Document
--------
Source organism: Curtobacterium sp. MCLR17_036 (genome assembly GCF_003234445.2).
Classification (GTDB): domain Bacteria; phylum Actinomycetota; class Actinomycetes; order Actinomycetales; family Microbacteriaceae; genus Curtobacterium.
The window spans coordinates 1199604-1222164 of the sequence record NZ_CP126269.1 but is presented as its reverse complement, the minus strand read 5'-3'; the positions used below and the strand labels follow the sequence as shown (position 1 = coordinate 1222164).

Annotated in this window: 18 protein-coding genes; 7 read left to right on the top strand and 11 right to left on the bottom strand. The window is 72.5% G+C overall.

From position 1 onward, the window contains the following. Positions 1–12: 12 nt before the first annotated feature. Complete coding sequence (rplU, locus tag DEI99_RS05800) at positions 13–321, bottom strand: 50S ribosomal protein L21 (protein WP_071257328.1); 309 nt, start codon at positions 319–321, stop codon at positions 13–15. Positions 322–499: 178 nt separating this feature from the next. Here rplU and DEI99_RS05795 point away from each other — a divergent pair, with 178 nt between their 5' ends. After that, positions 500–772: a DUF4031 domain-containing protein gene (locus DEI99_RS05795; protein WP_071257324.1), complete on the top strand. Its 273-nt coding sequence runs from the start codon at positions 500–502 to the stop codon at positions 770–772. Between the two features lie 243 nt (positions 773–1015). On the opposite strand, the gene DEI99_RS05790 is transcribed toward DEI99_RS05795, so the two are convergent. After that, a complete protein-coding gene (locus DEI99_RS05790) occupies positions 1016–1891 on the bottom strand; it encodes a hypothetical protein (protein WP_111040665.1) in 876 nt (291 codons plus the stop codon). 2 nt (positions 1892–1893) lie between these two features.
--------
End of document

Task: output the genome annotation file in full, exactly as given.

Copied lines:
Source organism: Curtobacterium sp. MCLR17_036 (genome assembly GCF_003234445.2).
Classification (GTDB): domain Bacteria; phylum Actinomycetota; class Actinomycetes; order Actinomycetales; family Microbacteriaceae; genus Curtobacterium.
The window spans coordinates 1199604-1222164 of the sequence record NZ_CP126269.1 but is presented as its reverse complement, the minus strand read 5'-3'; the positions used below and the strand labels follow the sequence as shown (position 1 = coordinate 1222164).

Annotated in this window: 18 protein-coding genes; 7 read left to right on the top strand and 11 right to left on the bottom strand. The window is 72.5% G+C overall.

From position 1 onward, the window contains the following. Positions 1–12: 12 nt before the first annotated feature. Complete coding sequence (rplU, locus tag DEI99_RS05800) at positions 13–321, bottom strand: 50S ribosomal protein L21 (protein WP_071257328.1); 309 nt, start codon at positions 319–321, stop codon at positions 13–15. Positions 322–499: 178 nt separating this feature from the next. Here rplU and DEI99_RS05795 point away from each other — a divergent pair, with 178 nt between their 5' ends. After that, positions 500–772: a DUF4031 domain-containing protein gene (locus DEI99_RS05795; protein WP_071257324.1), complete on the top strand. Its 273-nt coding sequence runs from the start codon at positions 500–502 to the stop codon at positions 770–772. Between the two features lie 243 nt (positions 773–1015). On the opposite strand, the gene DEI99_RS05790 is transcribed toward DEI99_RS05795, so the two are convergent. After that, a complete protein-coding gene (locus DEI99_RS05790) occupies positions 1016–1891 on the bottom strand; it encodes a hypothetical protein (protein WP_111040665.1) in 876 nt (291 codons plus the stop codon). 2 nt (positions 1892–1893) lie between these two features.